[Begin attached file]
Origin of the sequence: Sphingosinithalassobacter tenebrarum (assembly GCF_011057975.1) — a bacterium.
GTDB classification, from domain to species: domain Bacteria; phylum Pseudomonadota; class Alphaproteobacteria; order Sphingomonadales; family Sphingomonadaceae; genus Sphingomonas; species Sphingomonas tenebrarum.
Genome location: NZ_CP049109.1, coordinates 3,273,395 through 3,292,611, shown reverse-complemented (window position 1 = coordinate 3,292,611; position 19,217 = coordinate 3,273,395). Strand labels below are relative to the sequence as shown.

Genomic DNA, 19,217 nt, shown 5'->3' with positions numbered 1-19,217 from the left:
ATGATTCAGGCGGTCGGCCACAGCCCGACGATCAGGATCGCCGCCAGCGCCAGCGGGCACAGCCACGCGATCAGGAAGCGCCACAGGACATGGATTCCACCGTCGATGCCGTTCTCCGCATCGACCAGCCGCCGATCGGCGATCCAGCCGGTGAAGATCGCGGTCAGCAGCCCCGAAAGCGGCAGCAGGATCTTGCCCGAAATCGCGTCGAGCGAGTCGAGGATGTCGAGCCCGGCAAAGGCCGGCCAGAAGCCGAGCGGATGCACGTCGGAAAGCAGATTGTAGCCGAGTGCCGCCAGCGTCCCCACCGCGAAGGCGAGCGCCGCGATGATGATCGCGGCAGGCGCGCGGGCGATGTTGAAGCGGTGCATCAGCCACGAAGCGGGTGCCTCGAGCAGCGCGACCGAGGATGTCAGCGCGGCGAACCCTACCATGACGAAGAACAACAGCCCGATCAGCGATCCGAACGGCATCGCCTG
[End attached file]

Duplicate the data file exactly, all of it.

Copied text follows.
Origin of the sequence: Sphingosinithalassobacter tenebrarum (assembly GCF_011057975.1) — a bacterium.
GTDB classification, from domain to species: domain Bacteria; phylum Pseudomonadota; class Alphaproteobacteria; order Sphingomonadales; family Sphingomonadaceae; genus Sphingomonas; species Sphingomonas tenebrarum.
Genome location: NZ_CP049109.1, coordinates 3,273,395 through 3,292,611, shown reverse-complemented (window position 1 = coordinate 3,292,611; position 19,217 = coordinate 3,273,395). Strand labels below are relative to the sequence as shown.

Genomic DNA, 19,217 nt, shown 5'->3' with positions numbered 1-19,217 from the left:
ATGATTCAGGCGGTCGGCCACAGCCCGACGATCAGGATCGCCGCCAGCGCCAGCGGGCACAGCCACGCGATCAGGAAGCGCCACAGGACATGGATTCCACCGTCGATGCCGTTCTCCGCATCGACCAGCCGCCGATCGGCGATCCAGCCGGTGAAGATCGCGGTCAGCAGCCCCGAAAGCGGCAGCAGGATCTTGCCCGAAATCGCGTCGAGCGAGTCGAGGATGTCGAGCCCGGCAAAGGCCGGCCAGAAGCCGAGCGGATGCACGTCGGAAAGCAGATTGTAGCCGAGTGCCGCCAGCGTCCCCACCGCGAAGGCGAGCGCCGCGATGATGATCGCGGCAGGCGCGCGGGCGATGTTGAAGCGGTGCATCAGCCACGAAGCGGGTGCCTCGAGCAGCGCGACCGAGGATGTCAGCGCGGCGAACCCTACCATGACGAAGAACAACAGCCCGATCAGCGATCCGAACGGCATCGCCTG